Protein Structure in THz-TDS

Calmodulin, or calcium modulated protein (CaM), is a hinge protein that takes on several different structures, which makes it a good choice to measure THz TDS measurements of internal structural vibrations.  The main role of the protein is to regulate biological processes like metabolism and nerve growth.  The protein itself has 3 distinct shapes.  The first structure is the natural structure that has no bonding with other substances (See Figure 1).  The second occurs when four calcium atoms bond to the calmodulin (See Figure 2).  This causes the original structure to bend to a dumbbell shape.  From here, the third shape is achieved by a bond with a substrate, or polypeptide.  A polypeptide is a chain of amino acids bound with peptide bonds.  They can bind together to form proteins or can be broken up to create shorter polypeptide chains.  With the substrate bonded, the calmodulin chain wraps around the substrate to break it apart (See Figure 3)  All proteins can also be denatured, in which the chain of the protein stays intact but looses its structure.  These multiple structures makes Calmodulin an ideal protein for THz TDS measurements.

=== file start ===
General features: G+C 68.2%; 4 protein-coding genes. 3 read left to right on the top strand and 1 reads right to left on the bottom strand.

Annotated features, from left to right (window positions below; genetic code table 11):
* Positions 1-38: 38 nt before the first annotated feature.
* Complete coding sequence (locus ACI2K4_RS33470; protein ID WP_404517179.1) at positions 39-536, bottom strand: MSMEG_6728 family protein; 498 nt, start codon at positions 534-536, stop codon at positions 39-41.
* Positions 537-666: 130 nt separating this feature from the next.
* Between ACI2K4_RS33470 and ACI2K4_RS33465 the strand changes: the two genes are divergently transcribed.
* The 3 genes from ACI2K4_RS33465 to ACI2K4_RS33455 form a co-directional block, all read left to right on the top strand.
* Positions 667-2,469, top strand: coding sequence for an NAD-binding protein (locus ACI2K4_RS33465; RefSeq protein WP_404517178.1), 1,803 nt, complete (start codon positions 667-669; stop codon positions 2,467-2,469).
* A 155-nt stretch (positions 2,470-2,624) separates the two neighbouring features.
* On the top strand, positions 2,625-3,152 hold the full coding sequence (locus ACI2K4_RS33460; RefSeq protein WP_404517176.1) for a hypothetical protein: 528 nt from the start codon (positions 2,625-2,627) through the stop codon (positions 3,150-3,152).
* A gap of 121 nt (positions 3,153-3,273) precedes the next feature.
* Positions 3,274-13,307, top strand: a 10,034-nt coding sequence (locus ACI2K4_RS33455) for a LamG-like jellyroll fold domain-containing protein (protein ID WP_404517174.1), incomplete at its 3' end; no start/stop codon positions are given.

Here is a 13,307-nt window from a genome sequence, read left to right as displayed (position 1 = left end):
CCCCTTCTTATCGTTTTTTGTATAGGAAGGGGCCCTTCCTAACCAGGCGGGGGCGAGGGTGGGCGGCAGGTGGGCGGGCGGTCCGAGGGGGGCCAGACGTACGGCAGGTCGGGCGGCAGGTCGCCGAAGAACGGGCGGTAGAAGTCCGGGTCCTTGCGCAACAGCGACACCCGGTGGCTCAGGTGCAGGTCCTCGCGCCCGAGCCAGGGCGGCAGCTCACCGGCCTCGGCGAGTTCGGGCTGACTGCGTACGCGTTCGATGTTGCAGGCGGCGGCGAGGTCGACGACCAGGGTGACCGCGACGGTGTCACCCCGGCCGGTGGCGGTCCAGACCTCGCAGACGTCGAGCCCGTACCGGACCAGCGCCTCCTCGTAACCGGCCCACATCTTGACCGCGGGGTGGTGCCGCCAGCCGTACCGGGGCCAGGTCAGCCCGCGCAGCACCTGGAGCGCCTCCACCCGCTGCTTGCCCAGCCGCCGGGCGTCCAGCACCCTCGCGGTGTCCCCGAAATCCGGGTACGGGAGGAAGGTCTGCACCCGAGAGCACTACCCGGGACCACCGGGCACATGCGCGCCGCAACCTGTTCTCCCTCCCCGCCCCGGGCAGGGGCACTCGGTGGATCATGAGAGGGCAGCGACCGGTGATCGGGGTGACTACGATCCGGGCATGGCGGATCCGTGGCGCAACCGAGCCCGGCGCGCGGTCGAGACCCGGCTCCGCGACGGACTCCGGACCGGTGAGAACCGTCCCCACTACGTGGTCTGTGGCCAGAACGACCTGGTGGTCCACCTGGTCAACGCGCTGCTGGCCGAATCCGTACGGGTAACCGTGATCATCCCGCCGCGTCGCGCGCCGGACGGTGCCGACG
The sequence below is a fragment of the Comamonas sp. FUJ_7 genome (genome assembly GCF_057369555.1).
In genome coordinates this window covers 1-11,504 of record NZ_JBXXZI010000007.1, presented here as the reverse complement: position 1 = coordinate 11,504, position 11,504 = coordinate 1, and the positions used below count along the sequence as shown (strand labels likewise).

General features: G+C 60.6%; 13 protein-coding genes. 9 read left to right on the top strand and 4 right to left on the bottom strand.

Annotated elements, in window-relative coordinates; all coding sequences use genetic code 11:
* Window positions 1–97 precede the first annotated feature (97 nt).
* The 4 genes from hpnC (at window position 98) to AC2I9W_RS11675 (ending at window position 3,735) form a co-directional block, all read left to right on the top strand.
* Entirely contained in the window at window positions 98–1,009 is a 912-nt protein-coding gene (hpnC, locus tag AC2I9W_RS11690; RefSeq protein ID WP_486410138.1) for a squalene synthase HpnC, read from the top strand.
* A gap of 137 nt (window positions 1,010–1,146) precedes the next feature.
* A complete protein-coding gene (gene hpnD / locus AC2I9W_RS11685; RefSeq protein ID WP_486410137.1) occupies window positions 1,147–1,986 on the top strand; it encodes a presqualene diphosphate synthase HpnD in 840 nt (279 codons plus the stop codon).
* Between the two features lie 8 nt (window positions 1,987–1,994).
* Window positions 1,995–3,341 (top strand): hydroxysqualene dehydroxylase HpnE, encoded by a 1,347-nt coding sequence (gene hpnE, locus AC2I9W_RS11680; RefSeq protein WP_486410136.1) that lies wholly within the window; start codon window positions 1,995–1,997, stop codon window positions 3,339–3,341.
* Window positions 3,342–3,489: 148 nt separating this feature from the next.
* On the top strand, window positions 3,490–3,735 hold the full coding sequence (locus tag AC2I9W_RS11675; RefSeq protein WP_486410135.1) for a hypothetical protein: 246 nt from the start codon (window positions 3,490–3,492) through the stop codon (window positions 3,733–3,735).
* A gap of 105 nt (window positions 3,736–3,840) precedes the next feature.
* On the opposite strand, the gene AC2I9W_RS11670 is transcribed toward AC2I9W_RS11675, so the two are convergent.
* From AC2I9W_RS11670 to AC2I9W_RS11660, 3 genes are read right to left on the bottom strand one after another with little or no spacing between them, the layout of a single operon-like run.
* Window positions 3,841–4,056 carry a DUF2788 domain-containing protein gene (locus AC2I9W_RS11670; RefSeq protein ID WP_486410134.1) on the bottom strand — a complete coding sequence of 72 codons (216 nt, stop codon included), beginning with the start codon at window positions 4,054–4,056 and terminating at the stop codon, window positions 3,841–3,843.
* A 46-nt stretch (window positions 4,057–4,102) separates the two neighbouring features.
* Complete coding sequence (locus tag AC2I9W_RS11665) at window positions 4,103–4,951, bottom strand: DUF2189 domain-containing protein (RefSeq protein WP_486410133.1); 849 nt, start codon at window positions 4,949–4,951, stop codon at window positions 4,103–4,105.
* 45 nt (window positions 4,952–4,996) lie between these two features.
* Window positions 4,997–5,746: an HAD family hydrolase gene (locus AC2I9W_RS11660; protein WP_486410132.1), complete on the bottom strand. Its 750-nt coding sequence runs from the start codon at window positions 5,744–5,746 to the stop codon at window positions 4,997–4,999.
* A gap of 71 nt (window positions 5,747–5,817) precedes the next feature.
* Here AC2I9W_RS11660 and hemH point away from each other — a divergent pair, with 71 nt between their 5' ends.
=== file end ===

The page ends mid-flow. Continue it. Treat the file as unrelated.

Figure 1

CaM- no binding ( 1CFD.pdb)     

Figure 2

CaM+Ca+2 (3CLN.pdb)  

Figure 3

CaM+Ca+2+TFP (1CTR.pdb)

For this research, the THz TDS measurements made with the lysozyme will be repeated with calmodulin.  Solutions for each of the three states of calmodulin will be prepared, as well as a denatured sample, and tested using florescence to confirm their structure.  The THz TDS technique will be used to measure characteristics of the sample.  The results of these measurements will definitively determine the contributions of protein structural vibrations to terahertz time domain spectroscopy response.